Typical Stages of Infant Development

Cute newborn

Within the first year of your newborn's life, he will move through the classic stages of infant development. It can be a true joy for parents to watch their child progress through these stages and reach certain developmental milestones. However, some parents may foster concerns regarding their infant's progress. It is important to note that these developmental milestones have been charted by pediatricians to approximate a child's progress and not to create unrealistic fears or expectations. Still, these stages are important, and a child who is far off the mark may require investigation as to his development.

The Classic Stages of Infant Development

The standard stages of infant development are typically divided up into three month increments.

The Zero to Three Month Period

The first three months of an infant's life are classified as the newborn period. During this period of your time, a baby will begin to advance in the very basics of mobility. He will learn how to focus his eyes so that they no longer cross. By the end of this period, an infant will also learn control in the areas of holding his head up without aid and moving his arms and legs in a more coordinated fashion.

When a newborn first comes into the world, he usually vociferates his needs through crying or screaming. However, somewhere around this three month period, many babies will learn alternative forms of communication such as happy squeals and even giggles. During the initial three months of an infant's life, most parents will experience the thrill of seeing their baby's first smile.

The Three to Six Month Period

Around the fourth month of a baby's life, many exciting developments will take place. Some of these developmental leaps will require a parent to keep close attention over her child. By the time the average infant reaches six months, he will have learned to grab objects, sit up without assistance, crawl in many cases, and display an oral fixation.

Around four months, many infants will begin the teething stage, which may be characterized by excessive drooling and an increase in crying. Equipping your infant with cloth bibs during the daytime can help to absorb some of the drool that will otherwise end up on your carpets, floors, and furniture. Furthermore, giving your child safe chewy toys can prevent your baby from chewing on other household objects.

A baby's overall increase in mobility will make baby-proofing your residence a must. This already presents a drastic lifestyle change for parents who were just beginning to manage their previously sedentary newborn.

Communication will also evolve during this time, as many babies begin to babble by about the four month mark.

The Six to Nine Month Period

During this developmental stage, your child's eating patterns may change. Many parents will introduce their baby to solids, though others will wait until the nine month mark. By the six month period, infants are far more mobile and require more calories to function and grow properly. Talking to your pediatrician about dietary options and feeding plans is important for potentially warding off allergy problems and giving your baby adequate nutrition.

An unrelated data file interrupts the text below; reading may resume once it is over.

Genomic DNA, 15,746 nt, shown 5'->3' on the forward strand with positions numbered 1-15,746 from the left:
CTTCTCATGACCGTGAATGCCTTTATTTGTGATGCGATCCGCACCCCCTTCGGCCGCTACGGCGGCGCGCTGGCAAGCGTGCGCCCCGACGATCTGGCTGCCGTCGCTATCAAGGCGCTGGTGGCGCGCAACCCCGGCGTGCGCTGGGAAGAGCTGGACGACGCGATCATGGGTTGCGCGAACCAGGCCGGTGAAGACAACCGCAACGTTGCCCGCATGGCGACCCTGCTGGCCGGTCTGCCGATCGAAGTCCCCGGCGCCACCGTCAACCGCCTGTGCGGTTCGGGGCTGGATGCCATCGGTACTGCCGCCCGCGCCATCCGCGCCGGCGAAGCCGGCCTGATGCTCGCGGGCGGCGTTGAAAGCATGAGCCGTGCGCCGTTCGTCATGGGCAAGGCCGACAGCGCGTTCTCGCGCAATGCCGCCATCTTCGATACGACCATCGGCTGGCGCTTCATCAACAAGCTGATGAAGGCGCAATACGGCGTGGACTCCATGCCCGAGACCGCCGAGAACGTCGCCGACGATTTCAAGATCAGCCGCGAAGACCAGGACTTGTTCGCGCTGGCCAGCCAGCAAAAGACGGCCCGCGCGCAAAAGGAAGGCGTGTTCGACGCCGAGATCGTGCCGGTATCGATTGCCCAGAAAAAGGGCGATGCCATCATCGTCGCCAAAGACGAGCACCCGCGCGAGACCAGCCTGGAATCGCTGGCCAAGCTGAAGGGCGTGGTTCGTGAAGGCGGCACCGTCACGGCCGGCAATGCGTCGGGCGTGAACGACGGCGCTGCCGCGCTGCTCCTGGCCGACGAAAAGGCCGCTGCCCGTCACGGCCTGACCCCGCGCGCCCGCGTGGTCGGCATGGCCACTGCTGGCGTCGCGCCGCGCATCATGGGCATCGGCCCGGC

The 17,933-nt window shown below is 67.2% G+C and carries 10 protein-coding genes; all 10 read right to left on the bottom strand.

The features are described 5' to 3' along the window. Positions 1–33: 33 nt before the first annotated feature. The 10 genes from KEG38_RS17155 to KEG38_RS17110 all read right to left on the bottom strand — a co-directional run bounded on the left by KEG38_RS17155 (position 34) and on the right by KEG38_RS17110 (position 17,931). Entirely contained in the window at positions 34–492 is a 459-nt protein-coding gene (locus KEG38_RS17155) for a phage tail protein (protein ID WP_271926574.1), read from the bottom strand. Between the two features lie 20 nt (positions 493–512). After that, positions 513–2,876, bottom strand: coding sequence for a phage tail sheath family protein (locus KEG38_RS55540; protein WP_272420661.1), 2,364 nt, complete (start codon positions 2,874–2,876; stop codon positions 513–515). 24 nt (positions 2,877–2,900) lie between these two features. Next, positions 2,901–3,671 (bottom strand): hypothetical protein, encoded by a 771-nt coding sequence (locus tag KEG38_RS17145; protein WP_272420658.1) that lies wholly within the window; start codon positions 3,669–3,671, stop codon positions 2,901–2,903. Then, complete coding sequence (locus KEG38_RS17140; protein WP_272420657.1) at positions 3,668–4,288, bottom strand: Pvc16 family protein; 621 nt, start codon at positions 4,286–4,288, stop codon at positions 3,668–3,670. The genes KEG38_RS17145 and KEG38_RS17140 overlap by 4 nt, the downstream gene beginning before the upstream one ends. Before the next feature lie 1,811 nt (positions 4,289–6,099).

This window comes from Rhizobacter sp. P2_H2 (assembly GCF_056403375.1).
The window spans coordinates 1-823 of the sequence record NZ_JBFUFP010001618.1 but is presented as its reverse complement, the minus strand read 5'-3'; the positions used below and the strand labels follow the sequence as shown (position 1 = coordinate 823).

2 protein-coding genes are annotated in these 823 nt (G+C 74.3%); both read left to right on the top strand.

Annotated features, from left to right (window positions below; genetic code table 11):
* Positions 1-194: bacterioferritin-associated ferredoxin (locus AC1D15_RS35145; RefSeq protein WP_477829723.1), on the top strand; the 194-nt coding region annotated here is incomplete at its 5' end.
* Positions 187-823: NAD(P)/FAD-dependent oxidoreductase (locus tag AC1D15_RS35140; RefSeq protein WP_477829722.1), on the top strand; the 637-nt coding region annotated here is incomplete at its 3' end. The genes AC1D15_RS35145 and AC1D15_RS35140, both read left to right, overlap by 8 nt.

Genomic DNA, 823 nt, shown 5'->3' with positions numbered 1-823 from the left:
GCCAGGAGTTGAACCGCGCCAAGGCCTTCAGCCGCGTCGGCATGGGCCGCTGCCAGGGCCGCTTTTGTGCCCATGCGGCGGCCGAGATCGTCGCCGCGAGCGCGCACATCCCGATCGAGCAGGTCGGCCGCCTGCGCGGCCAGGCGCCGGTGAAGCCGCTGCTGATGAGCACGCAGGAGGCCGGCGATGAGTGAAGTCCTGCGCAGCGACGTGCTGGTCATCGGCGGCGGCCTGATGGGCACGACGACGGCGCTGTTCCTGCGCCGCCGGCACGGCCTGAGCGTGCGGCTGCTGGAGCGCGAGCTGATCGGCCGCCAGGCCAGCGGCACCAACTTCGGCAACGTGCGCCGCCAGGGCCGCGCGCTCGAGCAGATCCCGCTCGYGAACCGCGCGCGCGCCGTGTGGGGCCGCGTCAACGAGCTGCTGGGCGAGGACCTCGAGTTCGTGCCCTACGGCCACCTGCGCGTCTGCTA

Crawling and socializing will really take off at this time. Again, the necessity of baby-proofing cannot be overstated, as crawling infants will begin to get into everything. Drooling and chewing on available objects will also persist and increase.

Some infants will begin attempts at speech by this time, but words are usually limited to the most classic examples of "Mommy" and "Dada".

The Nine to Twelve Month Period

This period of development is by far the most exciting, as your infant will already be a little person by now.

  • Walking - Some particularly eager children will start taking their first steps, even as early as ten months. It is very common for babies to hold onto the furniture for guidance as they explore the act of walking upright. Somewhere within this period, your child may also learn to stand without support; a very exciting moment for parents.
  • Eating - Your baby will be moving quickly into the realm of crunchy textured solid foods and may be learning how to drink out of a regular cup.
  • Talking - Basic words will be firmly implanted in the average toddler's vocabulary. Your child may also begin to recognize patterns in his life and may express distress over the concept of an object not being in its usual place.
  • Playing - Another wonderful perk of this developmental stage is that children often become more self-sufficient in the way of entertaining themselves. Whereas a newborn is completely dependent upon a parent for most of his needs, babies approaching the toddler stage are often capable of fascinating themselves with toys and objects, thus freeing up some time for tired mothers.
  • Napping - Still, the downside may be that your toddler is ready give up one of his napping periods and may be napping less overall.

When to Be Concerned

One way to mitigate concerns over these stages of developments is to keep close ties with a pediatrician who is capable of recognizing advancements and deficiencies. Many parents foster paranoia when their child fails to develop as quickly as her peers. Sometimes an infant may be several months behind when it comes to a particular milestone, especially where premature infants and multiples are concerned, but this isn't necessarily a cause for alarm. However, parents who are not quietly charting their child's growth may miss an important signal. Hence, to allay any growing fears, it is best to have your child examined during each stage so as to rule out any underlying conditions.

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Typical Stages of Infant Development